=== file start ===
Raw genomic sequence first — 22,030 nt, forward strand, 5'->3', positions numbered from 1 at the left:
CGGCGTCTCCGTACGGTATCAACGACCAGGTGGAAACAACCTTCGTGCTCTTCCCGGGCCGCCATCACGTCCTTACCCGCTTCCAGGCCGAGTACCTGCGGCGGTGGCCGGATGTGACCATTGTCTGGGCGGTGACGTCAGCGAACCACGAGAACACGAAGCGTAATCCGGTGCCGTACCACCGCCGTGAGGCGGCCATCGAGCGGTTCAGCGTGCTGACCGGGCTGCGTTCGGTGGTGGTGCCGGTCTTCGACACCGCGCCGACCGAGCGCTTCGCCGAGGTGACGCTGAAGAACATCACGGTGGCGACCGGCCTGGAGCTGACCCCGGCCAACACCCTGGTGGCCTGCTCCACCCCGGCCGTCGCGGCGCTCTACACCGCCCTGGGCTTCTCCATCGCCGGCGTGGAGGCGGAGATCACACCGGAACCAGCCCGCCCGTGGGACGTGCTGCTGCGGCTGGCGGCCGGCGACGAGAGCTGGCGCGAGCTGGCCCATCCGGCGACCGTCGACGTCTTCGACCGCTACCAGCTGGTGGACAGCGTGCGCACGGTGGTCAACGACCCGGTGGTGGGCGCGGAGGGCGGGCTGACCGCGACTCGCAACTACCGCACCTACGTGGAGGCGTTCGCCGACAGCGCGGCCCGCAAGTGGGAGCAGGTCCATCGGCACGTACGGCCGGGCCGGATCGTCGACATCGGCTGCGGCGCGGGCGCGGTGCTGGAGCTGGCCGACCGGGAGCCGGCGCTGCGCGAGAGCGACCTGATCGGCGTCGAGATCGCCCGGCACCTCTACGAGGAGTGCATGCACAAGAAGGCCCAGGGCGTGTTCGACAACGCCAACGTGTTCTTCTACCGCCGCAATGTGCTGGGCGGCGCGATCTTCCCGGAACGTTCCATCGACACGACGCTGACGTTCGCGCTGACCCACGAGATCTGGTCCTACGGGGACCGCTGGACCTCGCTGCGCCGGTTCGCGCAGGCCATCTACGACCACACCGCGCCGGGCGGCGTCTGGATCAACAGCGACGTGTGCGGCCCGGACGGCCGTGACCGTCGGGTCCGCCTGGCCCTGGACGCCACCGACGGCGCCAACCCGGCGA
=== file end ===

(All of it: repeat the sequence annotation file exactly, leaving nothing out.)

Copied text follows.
Raw genomic sequence first — 22,030 nt, forward strand, 5'->3', positions numbered from 1 at the left:
CGGCGTCTCCGTACGGTATCAACGACCAGGTGGAAACAACCTTCGTGCTCTTCCCGGGCCGCCATCACGTCCTTACCCGCTTCCAGGCCGAGTACCTGCGGCGGTGGCCGGATGTGACCATTGTCTGGGCGGTGACGTCAGCGAACCACGAGAACACGAAGCGTAATCCGGTGCCGTACCACCGCCGTGAGGCGGCCATCGAGCGGTTCAGCGTGCTGACCGGGCTGCGTTCGGTGGTGGTGCCGGTCTTCGACACCGCGCCGACCGAGCGCTTCGCCGAGGTGACGCTGAAGAACATCACGGTGGCGACCGGCCTGGAGCTGACCCCGGCCAACACCCTGGTGGCCTGCTCCACCCCGGCCGTCGCGGCGCTCTACACCGCCCTGGGCTTCTCCATCGCCGGCGTGGAGGCGGAGATCACACCGGAACCAGCCCGCCCGTGGGACGTGCTGCTGCGGCTGGCGGCCGGCGACGAGAGCTGGCGCGAGCTGGCCCATCCGGCGACCGTCGACGTCTTCGACCGCTACCAGCTGGTGGACAGCGTGCGCACGGTGGTCAACGACCCGGTGGTGGGCGCGGAGGGCGGGCTGACCGCGACTCGCAACTACCGCACCTACGTGGAGGCGTTCGCCGACAGCGCGGCCCGCAAGTGGGAGCAGGTCCATCGGCACGTACGGCCGGGCCGGATCGTCGACATCGGCTGCGGCGCGGGCGCGGTGCTGGAGCTGGCCGACCGGGAGCCGGCGCTGCGCGAGAGCGACCTGATCGGCGTCGAGATCGCCCGGCACCTCTACGAGGAGTGCATGCACAAGAAGGCCCAGGGCGTGTTCGACAACGCCAACGTGTTCTTCTACCGCCGCAATGTGCTGGGCGGCGCGATCTTCCCGGAACGTTCCATCGACACGACGCTGACGTTCGCGCTGACCCACGAGATCTGGTCCTACGGGGACCGCTGGACCTCGCTGCGCCGGTTCGCGCAGGCCATCTACGACCACACCGCGCCGGGCGGCGTCTGGATCAACAGCGACGTGTGCGGCCCGGACGGCCGTGACCGTCGGGTCCGCCTGGCCCTGGACGCCACCGACGGCGCCAACCCGGCGA